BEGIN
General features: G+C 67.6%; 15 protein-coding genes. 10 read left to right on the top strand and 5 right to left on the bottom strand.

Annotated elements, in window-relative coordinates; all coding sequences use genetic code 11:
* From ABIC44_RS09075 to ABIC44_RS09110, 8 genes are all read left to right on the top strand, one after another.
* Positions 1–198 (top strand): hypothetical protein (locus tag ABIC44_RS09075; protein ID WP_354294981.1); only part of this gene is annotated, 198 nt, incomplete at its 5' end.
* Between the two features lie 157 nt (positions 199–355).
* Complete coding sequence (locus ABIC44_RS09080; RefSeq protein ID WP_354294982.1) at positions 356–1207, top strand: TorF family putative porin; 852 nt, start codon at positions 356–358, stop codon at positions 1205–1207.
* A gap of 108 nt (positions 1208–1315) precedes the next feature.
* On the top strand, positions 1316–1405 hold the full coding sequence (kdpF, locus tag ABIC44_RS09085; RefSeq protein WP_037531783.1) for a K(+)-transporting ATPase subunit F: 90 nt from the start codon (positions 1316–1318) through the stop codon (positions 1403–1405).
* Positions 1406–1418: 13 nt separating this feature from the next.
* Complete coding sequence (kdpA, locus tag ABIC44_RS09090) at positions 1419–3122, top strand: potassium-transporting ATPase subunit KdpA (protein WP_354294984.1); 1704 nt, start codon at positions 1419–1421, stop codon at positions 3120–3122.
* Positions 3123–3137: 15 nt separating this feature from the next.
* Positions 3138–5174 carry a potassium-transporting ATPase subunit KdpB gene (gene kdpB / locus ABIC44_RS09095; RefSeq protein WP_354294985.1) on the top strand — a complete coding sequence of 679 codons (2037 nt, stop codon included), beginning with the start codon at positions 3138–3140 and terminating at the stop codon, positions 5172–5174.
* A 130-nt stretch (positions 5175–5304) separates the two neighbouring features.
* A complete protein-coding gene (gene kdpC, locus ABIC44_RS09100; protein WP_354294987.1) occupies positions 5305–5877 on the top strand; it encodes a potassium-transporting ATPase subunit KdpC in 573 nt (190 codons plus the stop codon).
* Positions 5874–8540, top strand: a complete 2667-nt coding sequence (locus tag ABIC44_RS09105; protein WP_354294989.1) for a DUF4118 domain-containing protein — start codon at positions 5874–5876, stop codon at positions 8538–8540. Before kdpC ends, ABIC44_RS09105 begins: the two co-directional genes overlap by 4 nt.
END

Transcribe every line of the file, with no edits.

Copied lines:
General features: G+C 67.6%; 15 protein-coding genes. 10 read left to right on the top strand and 5 right to left on the bottom strand.

Annotated elements, in window-relative coordinates; all coding sequences use genetic code 11:
* From ABIC44_RS09075 to ABIC44_RS09110, 8 genes are all read left to right on the top strand, one after another.
* Positions 1–198 (top strand): hypothetical protein (locus tag ABIC44_RS09075; protein ID WP_354294981.1); only part of this gene is annotated, 198 nt, incomplete at its 5' end.
* Between the two features lie 157 nt (positions 199–355).
* Complete coding sequence (locus ABIC44_RS09080; RefSeq protein ID WP_354294982.1) at positions 356–1207, top strand: TorF family putative porin; 852 nt, start codon at positions 356–358, stop codon at positions 1205–1207.
* A gap of 108 nt (positions 1208–1315) precedes the next feature.
* On the top strand, positions 1316–1405 hold the full coding sequence (kdpF, locus tag ABIC44_RS09085; RefSeq protein WP_037531783.1) for a K(+)-transporting ATPase subunit F: 90 nt from the start codon (positions 1316–1318) through the stop codon (positions 1403–1405).
* Positions 1406–1418: 13 nt separating this feature from the next.
* Complete coding sequence (kdpA, locus tag ABIC44_RS09090) at positions 1419–3122, top strand: potassium-transporting ATPase subunit KdpA (protein WP_354294984.1); 1704 nt, start codon at positions 1419–1421, stop codon at positions 3120–3122.
* Positions 3123–3137: 15 nt separating this feature from the next.
* Positions 3138–5174 carry a potassium-transporting ATPase subunit KdpB gene (gene kdpB / locus ABIC44_RS09095; RefSeq protein WP_354294985.1) on the top strand — a complete coding sequence of 679 codons (2037 nt, stop codon included), beginning with the start codon at positions 3138–3140 and terminating at the stop codon, positions 5172–5174.
* A 130-nt stretch (positions 5175–5304) separates the two neighbouring features.
* A complete protein-coding gene (gene kdpC, locus ABIC44_RS09100; protein WP_354294987.1) occupies positions 5305–5877 on the top strand; it encodes a potassium-transporting ATPase subunit KdpC in 573 nt (190 codons plus the stop codon).
* Positions 5874–8540, top strand: a complete 2667-nt coding sequence (locus tag ABIC44_RS09105; protein WP_354294989.1) for a DUF4118 domain-containing protein — start codon at positions 5874–5876, stop codon at positions 8538–8540. Before kdpC ends, ABIC44_RS09105 begins: the two co-directional genes overlap by 4 nt.